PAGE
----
I realized I've been spending a lot of time lately on this blog sharing what my 7th graders are doing, but haven't given much attention to what my 8th graders are creating these days. That's pretty unbalanced considering I spend equal time with them, and eighth grade is actually my favorite to teach!
We finished reading the short story version of "Flowers for Algernon" by Daniel Keyes. Like a lot of teachers that work with this story, I use it as an opportunity to discuss disabilities and how we encounter and interact with people on a daily basis. As usual, during this time I'm very open with my students about my social anxiety and how that impacts parts of my life. I use this as a transition into the research we do with "Flowers for Algernon."
I shared an article my counselor passed out to teachers at the beginning of the year. Originally published in Psychology Today, Dr. Allen Frances wrote a piece called "No Child Left Undiagnosed" that sharply criticizes our current trend in overmedicating children for ADD/ADHD and other alarming behavior disorder statistics. (I can't find the full article online. There's an excerpt here: Undiagnosed, but trust me when I tell you that it doesn't compare to the full published version. If you can get your hands on it, read it and share it with every parent and educator you know. End soapbox.) We had some of the best, honest conversations in class that day about kid behavior and medication, and I got that magic feeling that I was providing an opportunity for kids to speak their minds about topics that have always been non-negotiable in the past.
Then I set them free. Pick any diagnosis or disorder and GO! Find out about it and create something to share with the class. The guidelines? 1. Be respectful toward your topic. 2. Create a properly formatted bibliography/works cited. 3. Be creative. I used to hand out a list of options when I wanted kids to do projects, thinking I was pretty special for including a variety of learning style opportunities: something for everyone! Then I stopped. It was still me dictating, under the guise of freedom. Now they have real freedom. Some run with it and create something truly amazing. Some don't. At least I gave them the chance instead of a false choice.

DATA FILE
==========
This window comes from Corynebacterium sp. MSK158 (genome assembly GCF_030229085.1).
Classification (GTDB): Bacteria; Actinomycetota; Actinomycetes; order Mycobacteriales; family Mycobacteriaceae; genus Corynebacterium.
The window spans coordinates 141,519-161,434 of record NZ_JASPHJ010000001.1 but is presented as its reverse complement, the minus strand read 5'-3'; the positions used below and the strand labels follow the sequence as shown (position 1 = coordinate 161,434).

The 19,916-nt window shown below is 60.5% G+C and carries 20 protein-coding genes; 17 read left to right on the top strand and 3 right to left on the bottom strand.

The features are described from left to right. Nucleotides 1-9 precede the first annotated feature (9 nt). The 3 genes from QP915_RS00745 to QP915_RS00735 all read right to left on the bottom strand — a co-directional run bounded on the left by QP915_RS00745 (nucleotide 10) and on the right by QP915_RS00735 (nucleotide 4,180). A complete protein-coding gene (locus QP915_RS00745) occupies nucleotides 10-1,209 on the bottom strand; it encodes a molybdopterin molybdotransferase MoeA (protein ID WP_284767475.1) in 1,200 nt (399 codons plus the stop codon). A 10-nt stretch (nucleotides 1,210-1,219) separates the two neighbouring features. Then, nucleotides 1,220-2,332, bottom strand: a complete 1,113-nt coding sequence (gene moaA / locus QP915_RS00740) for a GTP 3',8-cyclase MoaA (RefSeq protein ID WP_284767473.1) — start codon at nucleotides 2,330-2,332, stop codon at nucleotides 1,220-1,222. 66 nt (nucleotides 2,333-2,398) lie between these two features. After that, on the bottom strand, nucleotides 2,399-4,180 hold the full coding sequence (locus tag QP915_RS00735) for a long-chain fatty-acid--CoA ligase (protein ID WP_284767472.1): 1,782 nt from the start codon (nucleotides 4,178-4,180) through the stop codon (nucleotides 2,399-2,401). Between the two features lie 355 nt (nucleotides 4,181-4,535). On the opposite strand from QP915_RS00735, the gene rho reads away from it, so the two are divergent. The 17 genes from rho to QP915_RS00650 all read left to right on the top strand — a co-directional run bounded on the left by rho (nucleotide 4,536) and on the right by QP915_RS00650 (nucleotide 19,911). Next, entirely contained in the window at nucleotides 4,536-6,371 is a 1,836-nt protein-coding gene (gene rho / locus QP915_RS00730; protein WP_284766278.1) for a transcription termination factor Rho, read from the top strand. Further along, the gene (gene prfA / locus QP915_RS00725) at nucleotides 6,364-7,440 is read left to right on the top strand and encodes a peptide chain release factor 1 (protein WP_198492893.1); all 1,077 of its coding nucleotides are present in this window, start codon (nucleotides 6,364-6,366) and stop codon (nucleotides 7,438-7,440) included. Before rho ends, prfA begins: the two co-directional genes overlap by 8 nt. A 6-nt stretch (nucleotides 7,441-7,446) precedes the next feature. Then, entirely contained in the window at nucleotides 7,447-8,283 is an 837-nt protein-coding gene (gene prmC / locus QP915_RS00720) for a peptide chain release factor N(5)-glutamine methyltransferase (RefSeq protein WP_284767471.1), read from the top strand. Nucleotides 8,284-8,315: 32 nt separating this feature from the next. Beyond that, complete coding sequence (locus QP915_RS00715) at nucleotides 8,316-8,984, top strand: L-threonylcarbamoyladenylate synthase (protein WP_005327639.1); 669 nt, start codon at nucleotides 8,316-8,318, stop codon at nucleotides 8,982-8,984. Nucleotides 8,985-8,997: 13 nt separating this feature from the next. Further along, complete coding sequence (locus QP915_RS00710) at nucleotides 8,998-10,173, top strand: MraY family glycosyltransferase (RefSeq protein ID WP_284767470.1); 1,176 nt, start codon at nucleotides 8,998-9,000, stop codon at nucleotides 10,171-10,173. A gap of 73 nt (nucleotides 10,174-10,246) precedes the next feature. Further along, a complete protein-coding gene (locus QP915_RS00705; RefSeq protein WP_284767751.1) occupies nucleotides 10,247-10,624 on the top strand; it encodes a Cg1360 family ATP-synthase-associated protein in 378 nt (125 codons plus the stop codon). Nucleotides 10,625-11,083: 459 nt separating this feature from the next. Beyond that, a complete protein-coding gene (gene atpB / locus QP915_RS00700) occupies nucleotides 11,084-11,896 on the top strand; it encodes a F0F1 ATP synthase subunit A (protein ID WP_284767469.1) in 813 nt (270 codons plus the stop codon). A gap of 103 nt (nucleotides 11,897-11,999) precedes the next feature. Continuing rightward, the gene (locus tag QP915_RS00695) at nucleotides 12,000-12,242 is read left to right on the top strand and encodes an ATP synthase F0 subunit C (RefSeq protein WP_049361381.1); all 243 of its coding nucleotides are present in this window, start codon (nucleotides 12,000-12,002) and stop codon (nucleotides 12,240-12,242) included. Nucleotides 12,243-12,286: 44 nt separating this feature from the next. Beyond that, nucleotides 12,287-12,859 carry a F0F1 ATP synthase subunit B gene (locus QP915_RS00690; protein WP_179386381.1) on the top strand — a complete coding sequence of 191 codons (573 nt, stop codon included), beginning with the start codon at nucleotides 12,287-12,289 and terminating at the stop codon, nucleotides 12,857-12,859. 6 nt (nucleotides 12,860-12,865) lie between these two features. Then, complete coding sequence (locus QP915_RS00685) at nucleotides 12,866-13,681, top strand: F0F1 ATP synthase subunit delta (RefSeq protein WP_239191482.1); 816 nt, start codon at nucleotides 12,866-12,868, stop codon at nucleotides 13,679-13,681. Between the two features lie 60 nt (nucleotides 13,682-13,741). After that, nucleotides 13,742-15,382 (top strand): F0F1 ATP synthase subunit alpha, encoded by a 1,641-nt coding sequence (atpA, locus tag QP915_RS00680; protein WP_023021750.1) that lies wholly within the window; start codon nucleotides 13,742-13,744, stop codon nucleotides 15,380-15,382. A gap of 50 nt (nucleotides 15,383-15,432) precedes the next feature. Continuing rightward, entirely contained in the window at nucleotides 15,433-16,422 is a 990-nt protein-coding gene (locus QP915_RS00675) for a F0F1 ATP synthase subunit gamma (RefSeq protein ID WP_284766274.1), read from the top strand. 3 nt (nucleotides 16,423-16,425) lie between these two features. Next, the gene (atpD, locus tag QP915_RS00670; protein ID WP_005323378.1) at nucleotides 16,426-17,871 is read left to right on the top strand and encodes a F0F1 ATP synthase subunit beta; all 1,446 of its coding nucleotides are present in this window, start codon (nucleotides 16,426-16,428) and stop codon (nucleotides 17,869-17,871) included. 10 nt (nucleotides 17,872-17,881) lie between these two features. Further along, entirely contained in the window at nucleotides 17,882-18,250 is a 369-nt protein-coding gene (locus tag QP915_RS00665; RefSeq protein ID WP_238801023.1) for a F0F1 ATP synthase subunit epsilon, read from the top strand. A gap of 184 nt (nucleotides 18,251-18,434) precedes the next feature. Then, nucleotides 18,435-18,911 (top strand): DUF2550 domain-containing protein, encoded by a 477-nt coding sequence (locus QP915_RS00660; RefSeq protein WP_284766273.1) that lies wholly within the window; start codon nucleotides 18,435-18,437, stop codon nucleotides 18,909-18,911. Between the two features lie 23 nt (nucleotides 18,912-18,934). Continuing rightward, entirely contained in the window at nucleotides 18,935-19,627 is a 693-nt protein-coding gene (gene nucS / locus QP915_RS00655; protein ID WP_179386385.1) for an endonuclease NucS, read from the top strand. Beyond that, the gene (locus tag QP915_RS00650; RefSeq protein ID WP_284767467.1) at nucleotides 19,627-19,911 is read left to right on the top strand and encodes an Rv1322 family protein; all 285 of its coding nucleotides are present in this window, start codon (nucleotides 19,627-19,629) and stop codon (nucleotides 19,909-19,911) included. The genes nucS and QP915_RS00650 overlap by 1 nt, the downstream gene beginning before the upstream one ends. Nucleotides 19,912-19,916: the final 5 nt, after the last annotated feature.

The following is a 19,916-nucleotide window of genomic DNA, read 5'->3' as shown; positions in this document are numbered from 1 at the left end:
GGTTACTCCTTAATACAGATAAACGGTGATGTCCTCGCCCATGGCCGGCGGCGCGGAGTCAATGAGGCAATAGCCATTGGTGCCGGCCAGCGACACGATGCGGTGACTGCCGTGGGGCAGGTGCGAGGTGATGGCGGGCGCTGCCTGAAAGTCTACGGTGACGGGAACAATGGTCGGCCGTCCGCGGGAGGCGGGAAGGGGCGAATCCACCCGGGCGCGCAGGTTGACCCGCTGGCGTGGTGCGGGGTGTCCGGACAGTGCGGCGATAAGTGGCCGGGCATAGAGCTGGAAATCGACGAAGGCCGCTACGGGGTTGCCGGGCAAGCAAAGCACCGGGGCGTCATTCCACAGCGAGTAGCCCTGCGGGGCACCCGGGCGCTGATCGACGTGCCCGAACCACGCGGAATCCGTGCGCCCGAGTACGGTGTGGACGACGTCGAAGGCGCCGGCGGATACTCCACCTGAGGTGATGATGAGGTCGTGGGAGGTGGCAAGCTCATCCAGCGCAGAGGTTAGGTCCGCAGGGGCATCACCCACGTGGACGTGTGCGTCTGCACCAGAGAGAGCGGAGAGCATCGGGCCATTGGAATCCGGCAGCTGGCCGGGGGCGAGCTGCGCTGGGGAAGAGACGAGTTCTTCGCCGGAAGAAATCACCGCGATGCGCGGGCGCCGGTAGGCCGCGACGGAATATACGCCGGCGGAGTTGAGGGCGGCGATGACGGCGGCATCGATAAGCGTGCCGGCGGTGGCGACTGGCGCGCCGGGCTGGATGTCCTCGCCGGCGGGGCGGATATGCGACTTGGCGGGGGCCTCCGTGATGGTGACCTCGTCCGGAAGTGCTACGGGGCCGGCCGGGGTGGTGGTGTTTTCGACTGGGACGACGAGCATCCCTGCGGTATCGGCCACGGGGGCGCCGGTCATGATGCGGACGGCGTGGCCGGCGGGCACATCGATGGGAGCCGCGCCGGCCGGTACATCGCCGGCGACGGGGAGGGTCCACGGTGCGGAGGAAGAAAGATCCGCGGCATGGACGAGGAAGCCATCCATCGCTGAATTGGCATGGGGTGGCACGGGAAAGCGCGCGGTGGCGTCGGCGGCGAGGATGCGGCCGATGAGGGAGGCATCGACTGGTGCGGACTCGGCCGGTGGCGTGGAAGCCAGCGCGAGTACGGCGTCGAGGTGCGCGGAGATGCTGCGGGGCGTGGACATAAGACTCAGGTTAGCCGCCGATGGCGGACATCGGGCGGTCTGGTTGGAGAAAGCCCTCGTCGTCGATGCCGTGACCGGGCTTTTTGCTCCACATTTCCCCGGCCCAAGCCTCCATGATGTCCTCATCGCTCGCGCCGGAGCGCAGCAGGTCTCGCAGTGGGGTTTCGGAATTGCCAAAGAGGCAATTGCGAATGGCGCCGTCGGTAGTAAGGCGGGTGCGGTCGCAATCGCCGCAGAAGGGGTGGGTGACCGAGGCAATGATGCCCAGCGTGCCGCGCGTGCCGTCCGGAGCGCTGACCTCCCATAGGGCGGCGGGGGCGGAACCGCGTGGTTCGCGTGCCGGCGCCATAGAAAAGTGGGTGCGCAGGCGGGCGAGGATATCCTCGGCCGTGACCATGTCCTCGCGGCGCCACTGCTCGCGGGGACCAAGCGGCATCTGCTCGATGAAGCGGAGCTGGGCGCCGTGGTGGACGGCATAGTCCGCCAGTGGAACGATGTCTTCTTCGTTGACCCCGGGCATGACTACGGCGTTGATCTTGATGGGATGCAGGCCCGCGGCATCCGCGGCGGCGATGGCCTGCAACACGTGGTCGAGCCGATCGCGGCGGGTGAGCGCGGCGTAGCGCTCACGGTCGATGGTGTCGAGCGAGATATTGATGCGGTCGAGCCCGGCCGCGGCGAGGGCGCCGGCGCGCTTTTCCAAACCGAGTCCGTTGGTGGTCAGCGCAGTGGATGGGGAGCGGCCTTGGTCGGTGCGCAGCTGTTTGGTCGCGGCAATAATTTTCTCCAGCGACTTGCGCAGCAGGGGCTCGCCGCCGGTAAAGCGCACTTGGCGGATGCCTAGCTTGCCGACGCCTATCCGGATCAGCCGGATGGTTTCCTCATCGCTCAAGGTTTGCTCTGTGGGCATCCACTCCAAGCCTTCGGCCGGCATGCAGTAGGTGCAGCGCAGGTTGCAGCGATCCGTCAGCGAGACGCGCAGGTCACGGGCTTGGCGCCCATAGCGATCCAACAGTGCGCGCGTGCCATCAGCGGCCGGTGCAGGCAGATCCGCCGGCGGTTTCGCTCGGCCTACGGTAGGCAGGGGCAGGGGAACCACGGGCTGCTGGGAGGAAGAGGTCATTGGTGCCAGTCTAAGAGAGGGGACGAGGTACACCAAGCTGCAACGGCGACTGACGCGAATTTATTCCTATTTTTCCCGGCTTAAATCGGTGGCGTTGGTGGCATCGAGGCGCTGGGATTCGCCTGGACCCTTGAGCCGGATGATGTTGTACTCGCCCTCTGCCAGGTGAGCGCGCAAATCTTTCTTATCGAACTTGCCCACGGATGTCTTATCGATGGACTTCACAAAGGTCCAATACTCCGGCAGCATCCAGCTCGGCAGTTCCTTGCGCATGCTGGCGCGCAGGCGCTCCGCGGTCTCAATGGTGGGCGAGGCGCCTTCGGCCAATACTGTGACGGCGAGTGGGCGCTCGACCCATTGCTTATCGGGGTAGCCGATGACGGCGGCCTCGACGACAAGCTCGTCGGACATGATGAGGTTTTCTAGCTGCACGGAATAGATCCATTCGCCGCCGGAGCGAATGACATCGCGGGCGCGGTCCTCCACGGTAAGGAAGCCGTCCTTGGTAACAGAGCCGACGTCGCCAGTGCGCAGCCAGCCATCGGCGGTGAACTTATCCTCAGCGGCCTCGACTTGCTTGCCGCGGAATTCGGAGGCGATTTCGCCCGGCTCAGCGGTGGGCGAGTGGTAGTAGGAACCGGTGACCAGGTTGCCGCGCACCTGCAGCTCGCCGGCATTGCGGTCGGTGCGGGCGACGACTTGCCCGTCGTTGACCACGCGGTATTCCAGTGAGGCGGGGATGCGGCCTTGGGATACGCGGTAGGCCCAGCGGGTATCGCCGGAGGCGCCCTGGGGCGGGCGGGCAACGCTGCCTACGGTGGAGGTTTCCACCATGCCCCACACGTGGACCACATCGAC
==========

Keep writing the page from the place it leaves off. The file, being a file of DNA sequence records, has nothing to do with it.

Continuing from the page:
I was especially wowed by a few students who chose to make this project personal and create/present based on a diagnosis they actually have.
One favorite (yes, I'm picking favorites) was this video created by three boys. They chose to do their research on dyslexia because they all have dyslexia and they wanted to learn more about it. I'm not sure if they had ever openly discussed this with their peers outside of the resource room where they have a guided study hall, but when they stood up and shared this video, the room was silent. Talk about guts.
When I asked if I could share this video on my blog, they were all excited. They couldn't believe a teacher was so impressed by them just talking honestly about something they deal with every single day.
Another standout was a girl with anxiety who stood up and shared this in front of her entire 27-person class! It takes guts as an 8th grader just to say you like purple when everyone else likes blue, and I can't imagine the kind of bravery it took for her to stand up and share her personal struggle with anxiety in front of everyone. I wasn't going to make her read it out loud, but she wanted to. When she had her writing conference later that day, I told her she should share with her parents and her therapist that she did this because it was a major accomplishment.
We're done sharing projects now, and on Monday my eighth grade classes will be moving on to NaNoWriMo and starting our novels! It will be a fun change of pace after the serious work we've been doing over the past few week.
I teach 7th and 8th grade English in rural Iowa and hope to reflect, connect, and share with other English teachers. Iowa Council of Teachers of English Executive Board member. Iowa Writing Project superfan. UNI MA:TESS graduate.